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Oral Communication in Context

Teaching Guide

Topic TYPES OF SPEECH CONTEXTS (Communicative Competence Strategies in Various Speech Situations)
The learner recognizes that communicative competence requires understanding of speech context, speech style, speech act,
Content Standards
and communicative strategies.
Performance Standards The learner demonstrates effective use of communicative strategies in a variety of speech situations.
The learner identifies the various types of speech contexts.
Learning Competencies
The learner exhibits appropriate verbal and nonverbal behavior in a given speech context.
The learner communicates effectively with an understanding of the following:

Specific Learning Outcomes - various types of speech contexts (intrapersonal, interpersonal, and public)
- communication requisites and expectations in varying speech contexts
- appropriate verbal content and nonverbal behavior in different speech contexts
Time Allotment 3 Hours

Lesson Outline:
During the lesson, the learners will:
1. Introduction: Review the functions of communication and describe the complexity of communication process as we deal with people.
2. Motivation: Tell the story “How Mr. Marco Made His Day” (from waking up to dealing with coworkers, attending an inauguration, and going to bed).
3. Instruction/Delivery: Discuss the types and subtypes of speech contexts as well as communication processes, expectations, and verbal and nonverbal
behavior in contexts.
4. Practice: Identify, describe, and analyze speech contexts using photographs
5. Enrichment: In focused groups, discuss the norms and practices (the do’s and don’ts) that speakers follow in different speech contexts.
6. Evaluation: Present real-life communication situations (differentiated tasks) that show various types of speech contexts and incorporate appropriate verbal
and nonverbal behaviors.

Materials photographs, PowerPoint presentations, and scoring rubrics


Resources Fernandez, A.M.O., & Suarez, E.E.L. (2016). SPEAC, Speak and listen in context: An oral communication textbook for
senior high school. Quezon City, Philippines: The Phoenix Publishing House.

Procedure Meeting the Learner’s Need


INTRODUCTION
Communication is an essential human engagement that serves many functions such as informative,
instructive, regulation and control, motivation, and others. Indeed, it is a complex activity that affects
who we are and how we develop as individuals, how we learn and share what we know, and how we
interact with others in our world; hence, we have speech different contexts.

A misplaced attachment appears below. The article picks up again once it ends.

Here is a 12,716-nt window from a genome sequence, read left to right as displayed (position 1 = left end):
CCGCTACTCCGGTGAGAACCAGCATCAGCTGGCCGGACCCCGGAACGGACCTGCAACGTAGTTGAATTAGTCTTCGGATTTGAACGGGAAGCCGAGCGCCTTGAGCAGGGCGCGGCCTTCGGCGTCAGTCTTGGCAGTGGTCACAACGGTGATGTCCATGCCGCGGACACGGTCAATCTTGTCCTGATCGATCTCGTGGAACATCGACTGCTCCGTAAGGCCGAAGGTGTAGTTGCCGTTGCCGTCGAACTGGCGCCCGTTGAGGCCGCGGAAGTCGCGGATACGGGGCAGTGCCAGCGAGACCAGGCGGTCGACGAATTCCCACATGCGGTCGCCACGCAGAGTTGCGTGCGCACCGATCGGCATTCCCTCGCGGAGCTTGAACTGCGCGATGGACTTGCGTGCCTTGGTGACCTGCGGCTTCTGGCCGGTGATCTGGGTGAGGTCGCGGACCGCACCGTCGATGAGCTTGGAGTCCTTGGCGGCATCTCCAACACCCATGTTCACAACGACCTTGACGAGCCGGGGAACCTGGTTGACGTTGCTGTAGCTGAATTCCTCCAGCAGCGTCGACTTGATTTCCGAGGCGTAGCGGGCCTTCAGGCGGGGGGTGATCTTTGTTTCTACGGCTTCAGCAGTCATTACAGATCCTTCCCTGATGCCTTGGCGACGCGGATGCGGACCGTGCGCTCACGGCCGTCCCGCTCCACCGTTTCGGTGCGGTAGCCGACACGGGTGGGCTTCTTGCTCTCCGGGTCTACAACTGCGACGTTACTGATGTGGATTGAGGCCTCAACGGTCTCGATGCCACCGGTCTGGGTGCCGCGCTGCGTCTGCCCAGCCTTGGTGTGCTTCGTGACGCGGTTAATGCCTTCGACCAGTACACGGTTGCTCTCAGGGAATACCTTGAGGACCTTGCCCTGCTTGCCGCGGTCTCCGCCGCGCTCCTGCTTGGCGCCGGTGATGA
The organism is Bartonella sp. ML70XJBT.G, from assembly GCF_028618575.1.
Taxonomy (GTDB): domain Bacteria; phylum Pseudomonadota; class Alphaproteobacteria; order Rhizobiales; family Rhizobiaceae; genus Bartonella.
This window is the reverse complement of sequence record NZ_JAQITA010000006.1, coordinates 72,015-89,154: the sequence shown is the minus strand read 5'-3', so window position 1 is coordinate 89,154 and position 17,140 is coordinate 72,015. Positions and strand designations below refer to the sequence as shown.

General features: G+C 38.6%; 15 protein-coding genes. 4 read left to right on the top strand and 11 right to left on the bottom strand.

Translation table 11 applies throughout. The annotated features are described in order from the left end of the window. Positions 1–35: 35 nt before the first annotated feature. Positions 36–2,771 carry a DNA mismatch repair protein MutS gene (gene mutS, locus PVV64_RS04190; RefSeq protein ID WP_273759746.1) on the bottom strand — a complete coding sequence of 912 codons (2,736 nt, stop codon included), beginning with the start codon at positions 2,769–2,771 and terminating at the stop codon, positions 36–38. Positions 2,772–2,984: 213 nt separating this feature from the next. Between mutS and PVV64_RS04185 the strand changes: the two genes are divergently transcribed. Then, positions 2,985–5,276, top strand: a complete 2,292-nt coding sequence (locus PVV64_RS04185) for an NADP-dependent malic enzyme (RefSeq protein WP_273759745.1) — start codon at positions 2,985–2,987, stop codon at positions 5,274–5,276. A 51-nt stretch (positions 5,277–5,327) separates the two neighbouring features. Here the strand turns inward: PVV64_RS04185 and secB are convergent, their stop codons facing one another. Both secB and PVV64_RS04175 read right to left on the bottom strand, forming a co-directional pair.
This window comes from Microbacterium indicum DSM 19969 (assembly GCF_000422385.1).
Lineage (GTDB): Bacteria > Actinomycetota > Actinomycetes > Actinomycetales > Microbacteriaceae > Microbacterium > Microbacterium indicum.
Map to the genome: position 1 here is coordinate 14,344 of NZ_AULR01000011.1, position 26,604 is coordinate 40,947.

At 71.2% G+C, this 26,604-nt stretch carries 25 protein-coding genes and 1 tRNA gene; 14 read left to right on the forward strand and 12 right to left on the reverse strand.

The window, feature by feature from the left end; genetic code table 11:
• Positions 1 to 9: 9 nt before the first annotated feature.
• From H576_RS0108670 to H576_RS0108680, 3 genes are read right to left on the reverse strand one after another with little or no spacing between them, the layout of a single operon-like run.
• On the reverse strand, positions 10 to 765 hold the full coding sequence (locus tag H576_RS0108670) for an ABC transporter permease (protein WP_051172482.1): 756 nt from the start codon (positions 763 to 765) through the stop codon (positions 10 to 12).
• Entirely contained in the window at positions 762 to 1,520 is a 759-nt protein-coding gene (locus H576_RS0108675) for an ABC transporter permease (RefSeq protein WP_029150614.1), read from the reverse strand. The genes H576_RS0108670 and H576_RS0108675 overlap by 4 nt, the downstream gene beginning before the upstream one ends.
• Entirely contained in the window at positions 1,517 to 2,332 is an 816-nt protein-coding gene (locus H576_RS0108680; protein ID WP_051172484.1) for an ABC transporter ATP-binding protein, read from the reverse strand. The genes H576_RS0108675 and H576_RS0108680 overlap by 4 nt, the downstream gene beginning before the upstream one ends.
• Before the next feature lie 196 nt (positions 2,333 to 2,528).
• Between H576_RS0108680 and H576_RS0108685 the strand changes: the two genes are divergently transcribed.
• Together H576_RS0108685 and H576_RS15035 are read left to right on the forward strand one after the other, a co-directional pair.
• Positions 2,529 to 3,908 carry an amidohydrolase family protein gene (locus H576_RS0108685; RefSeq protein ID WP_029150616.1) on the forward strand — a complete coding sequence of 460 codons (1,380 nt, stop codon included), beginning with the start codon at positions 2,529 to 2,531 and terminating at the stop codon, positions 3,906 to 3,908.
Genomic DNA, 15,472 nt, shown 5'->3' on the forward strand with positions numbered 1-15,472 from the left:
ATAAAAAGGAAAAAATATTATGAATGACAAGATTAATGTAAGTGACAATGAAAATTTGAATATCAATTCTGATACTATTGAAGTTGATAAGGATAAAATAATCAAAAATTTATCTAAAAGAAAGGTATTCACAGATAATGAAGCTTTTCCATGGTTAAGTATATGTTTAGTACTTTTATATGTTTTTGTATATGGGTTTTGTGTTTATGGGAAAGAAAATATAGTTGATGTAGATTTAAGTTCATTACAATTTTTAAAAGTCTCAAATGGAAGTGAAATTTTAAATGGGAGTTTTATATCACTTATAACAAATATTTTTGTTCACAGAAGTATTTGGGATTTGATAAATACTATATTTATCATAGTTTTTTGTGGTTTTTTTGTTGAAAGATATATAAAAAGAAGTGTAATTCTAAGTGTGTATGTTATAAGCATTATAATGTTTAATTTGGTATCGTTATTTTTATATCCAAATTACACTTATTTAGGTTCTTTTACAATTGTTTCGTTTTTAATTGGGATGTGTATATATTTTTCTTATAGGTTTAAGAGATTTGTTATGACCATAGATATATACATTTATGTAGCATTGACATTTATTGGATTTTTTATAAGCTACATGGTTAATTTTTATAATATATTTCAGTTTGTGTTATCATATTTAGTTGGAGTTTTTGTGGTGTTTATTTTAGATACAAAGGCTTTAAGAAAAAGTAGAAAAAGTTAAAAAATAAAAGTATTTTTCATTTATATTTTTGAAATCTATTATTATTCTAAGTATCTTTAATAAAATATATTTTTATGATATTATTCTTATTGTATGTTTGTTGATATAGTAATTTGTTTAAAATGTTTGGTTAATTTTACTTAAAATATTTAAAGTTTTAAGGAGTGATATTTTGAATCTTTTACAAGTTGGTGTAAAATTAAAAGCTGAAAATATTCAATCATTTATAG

MOTIVATION
Tell the story entitled “How Mr. Marco Made His Day.” It can be modified for the learners to relate
well; however, it should focus on the communication situations or contexts that involve the character
(e.g., looking and reflecting in front of the mirror while fixing his tie, calling his secretary, attending the
board meeting, speaking in an inauguration, etc.). Likewise, a PowerPoint presentation may be used.
INSTRUCTION/DELIVERY
Form the story told, let the learners identify the communication situations or contexts. Discuss the three
types of speech contexts – intrapersonal, interpersonal (dyad and small group), and public.
Give examples and share personal experiences on different speech contexts. Afterwards, allow learners
to share theirs. In doing so, they will be able to give descriptions of communicative strategies,
expectations, verbal content and nonverbal behaviors.
PRACTICE
With flashed photographs depicting varying communication contexts, learners identify their context
types, and describe processes, and infer verbal and nonverbal behaviors. For a follow-up learning check,
the learners will take a simple objective type of quiz (simple recall test items).
ENRICHMENT
In focused small groups, the learners will brainstorm on different speech contexts. Using a simple
organizer, they will list down norms and practices, verbal and nonverbal behaviors, and strategies in
different speech contexts.
EVALUATION
After the task, the learners will plan and present communication situations (differentiated tasks) in
different speech contexts. Thus, all members will be engaged in the presentation that will be evaluated
based on concrete demonstration of the assigned speech context, the verbal content, and the nonverbal
behaviors.